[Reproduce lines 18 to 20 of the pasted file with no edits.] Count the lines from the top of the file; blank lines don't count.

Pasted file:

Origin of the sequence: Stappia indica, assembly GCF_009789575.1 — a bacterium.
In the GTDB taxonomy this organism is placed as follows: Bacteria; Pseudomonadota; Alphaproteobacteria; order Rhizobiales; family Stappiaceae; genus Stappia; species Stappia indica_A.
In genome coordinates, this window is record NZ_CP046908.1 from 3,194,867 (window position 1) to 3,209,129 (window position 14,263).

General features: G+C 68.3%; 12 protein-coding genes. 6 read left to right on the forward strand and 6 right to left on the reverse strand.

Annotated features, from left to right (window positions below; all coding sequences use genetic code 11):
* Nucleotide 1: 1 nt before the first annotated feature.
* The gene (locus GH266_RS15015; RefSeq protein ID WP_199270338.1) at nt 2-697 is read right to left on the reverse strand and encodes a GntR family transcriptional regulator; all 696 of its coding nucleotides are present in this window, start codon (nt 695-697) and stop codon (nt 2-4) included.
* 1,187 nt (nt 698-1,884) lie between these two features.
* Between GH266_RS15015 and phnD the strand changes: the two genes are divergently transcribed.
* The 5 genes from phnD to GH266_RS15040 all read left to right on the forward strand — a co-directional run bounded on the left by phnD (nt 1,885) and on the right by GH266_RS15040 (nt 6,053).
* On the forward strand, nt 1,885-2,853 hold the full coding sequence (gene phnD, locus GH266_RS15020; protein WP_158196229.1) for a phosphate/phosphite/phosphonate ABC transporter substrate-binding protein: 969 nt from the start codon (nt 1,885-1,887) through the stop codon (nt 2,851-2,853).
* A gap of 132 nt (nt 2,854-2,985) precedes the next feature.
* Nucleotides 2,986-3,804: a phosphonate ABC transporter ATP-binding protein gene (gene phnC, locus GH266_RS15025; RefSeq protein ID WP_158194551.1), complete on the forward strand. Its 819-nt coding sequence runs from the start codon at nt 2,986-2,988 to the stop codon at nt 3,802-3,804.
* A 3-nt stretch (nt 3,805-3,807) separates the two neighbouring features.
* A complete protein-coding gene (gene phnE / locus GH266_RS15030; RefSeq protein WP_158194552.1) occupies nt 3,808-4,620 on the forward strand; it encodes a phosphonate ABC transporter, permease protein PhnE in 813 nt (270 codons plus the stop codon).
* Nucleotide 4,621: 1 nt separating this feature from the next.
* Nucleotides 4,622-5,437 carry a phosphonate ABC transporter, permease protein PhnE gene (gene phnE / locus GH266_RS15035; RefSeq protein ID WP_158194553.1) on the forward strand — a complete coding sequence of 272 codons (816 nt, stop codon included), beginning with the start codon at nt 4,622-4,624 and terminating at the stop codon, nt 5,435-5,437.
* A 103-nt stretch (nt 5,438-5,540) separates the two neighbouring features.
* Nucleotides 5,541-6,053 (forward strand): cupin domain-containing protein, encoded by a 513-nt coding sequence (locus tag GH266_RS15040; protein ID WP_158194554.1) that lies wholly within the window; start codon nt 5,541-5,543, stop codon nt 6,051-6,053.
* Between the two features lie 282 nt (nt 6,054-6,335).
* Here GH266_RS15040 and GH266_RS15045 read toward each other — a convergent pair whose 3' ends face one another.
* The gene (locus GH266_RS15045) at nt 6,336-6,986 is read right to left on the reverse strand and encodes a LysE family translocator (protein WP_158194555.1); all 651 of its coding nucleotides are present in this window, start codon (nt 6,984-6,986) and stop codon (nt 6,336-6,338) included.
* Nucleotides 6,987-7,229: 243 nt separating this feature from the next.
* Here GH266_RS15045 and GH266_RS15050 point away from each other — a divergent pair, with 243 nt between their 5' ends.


* A 103-nt stretch (nt 5,438-5,540) separates the two neighbouring features.
* Nucleotides 5,541-6,053 (forward strand): cupin domain-containing protein, encoded by a 513-nt coding sequence (locus tag GH266_RS15040; protein ID WP_158194554.1) that lies wholly within the window; start codon nt 5,541-5,543, stop codon nt 6,051-6,053.
* Between the two features lie 282 nt (nt 6,054-6,335).